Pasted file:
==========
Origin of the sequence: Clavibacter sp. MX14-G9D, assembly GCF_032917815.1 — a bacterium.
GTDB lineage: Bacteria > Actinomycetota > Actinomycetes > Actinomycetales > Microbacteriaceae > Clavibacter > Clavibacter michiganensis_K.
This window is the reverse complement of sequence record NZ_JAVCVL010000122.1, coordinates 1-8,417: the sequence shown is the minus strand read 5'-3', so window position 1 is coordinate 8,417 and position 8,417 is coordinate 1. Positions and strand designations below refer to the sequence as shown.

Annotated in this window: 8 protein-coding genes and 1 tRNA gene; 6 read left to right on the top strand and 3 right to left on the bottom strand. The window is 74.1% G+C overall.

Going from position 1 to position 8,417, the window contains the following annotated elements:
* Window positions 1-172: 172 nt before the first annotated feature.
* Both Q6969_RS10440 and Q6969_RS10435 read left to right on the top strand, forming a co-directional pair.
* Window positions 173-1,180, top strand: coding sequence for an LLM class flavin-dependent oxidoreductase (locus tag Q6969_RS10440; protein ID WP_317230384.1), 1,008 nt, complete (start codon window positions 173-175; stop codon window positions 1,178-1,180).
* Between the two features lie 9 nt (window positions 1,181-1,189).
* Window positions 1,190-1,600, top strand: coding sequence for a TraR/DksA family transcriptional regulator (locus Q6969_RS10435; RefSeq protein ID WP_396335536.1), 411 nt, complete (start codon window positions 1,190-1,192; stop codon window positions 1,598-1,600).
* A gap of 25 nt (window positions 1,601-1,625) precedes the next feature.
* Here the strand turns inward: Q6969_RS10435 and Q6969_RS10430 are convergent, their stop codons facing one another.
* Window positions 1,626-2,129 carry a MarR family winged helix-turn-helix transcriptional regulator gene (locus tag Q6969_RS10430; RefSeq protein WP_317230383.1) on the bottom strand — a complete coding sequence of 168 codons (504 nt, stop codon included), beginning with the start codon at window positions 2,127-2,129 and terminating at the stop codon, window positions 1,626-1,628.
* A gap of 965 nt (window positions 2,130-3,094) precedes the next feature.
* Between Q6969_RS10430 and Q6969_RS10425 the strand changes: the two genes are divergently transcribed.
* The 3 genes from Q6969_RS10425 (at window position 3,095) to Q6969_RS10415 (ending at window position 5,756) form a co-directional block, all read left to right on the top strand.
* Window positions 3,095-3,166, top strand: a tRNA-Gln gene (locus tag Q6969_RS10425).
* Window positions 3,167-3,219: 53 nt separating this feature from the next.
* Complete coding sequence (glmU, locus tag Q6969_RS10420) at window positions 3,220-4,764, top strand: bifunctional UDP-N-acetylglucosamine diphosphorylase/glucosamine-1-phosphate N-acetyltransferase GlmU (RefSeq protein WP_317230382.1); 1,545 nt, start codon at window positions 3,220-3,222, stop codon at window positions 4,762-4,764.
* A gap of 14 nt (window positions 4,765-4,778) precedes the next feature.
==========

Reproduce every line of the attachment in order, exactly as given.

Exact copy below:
Origin of the sequence: Clavibacter sp. MX14-G9D, assembly GCF_032917815.1 — a bacterium.
GTDB lineage: Bacteria > Actinomycetota > Actinomycetes > Actinomycetales > Microbacteriaceae > Clavibacter > Clavibacter michiganensis_K.
This window is the reverse complement of sequence record NZ_JAVCVL010000122.1, coordinates 1-8,417: the sequence shown is the minus strand read 5'-3', so window position 1 is coordinate 8,417 and position 8,417 is coordinate 1. Positions and strand designations below refer to the sequence as shown.

Annotated in this window: 8 protein-coding genes and 1 tRNA gene; 6 read left to right on the top strand and 3 right to left on the bottom strand. The window is 74.1% G+C overall.

Going from position 1 to position 8,417, the window contains the following annotated elements:
* Window positions 1-172: 172 nt before the first annotated feature.
* Both Q6969_RS10440 and Q6969_RS10435 read left to right on the top strand, forming a co-directional pair.
* Window positions 173-1,180, top strand: coding sequence for an LLM class flavin-dependent oxidoreductase (locus tag Q6969_RS10440; protein ID WP_317230384.1), 1,008 nt, complete (start codon window positions 173-175; stop codon window positions 1,178-1,180).
* Between the two features lie 9 nt (window positions 1,181-1,189).
* Window positions 1,190-1,600, top strand: coding sequence for a TraR/DksA family transcriptional regulator (locus Q6969_RS10435; RefSeq protein ID WP_396335536.1), 411 nt, complete (start codon window positions 1,190-1,192; stop codon window positions 1,598-1,600).
* A gap of 25 nt (window positions 1,601-1,625) precedes the next feature.
* Here the strand turns inward: Q6969_RS10435 and Q6969_RS10430 are convergent, their stop codons facing one another.
* Window positions 1,626-2,129 carry a MarR family winged helix-turn-helix transcriptional regulator gene (locus tag Q6969_RS10430; RefSeq protein WP_317230383.1) on the bottom strand — a complete coding sequence of 168 codons (504 nt, stop codon included), beginning with the start codon at window positions 2,127-2,129 and terminating at the stop codon, window positions 1,626-1,628.
* A gap of 965 nt (window positions 2,130-3,094) precedes the next feature.
* Between Q6969_RS10430 and Q6969_RS10425 the strand changes: the two genes are divergently transcribed.
* The 3 genes from Q6969_RS10425 (at window position 3,095) to Q6969_RS10415 (ending at window position 5,756) form a co-directional block, all read left to right on the top strand.
* Window positions 3,095-3,166, top strand: a tRNA-Gln gene (locus tag Q6969_RS10425).
* Window positions 3,167-3,219: 53 nt separating this feature from the next.
* Complete coding sequence (glmU, locus tag Q6969_RS10420) at window positions 3,220-4,764, top strand: bifunctional UDP-N-acetylglucosamine diphosphorylase/glucosamine-1-phosphate N-acetyltransferase GlmU (RefSeq protein WP_317230382.1); 1,545 nt, start codon at window positions 3,220-3,222, stop codon at window positions 4,762-4,764.
* A gap of 14 nt (window positions 4,765-4,778) precedes the next feature.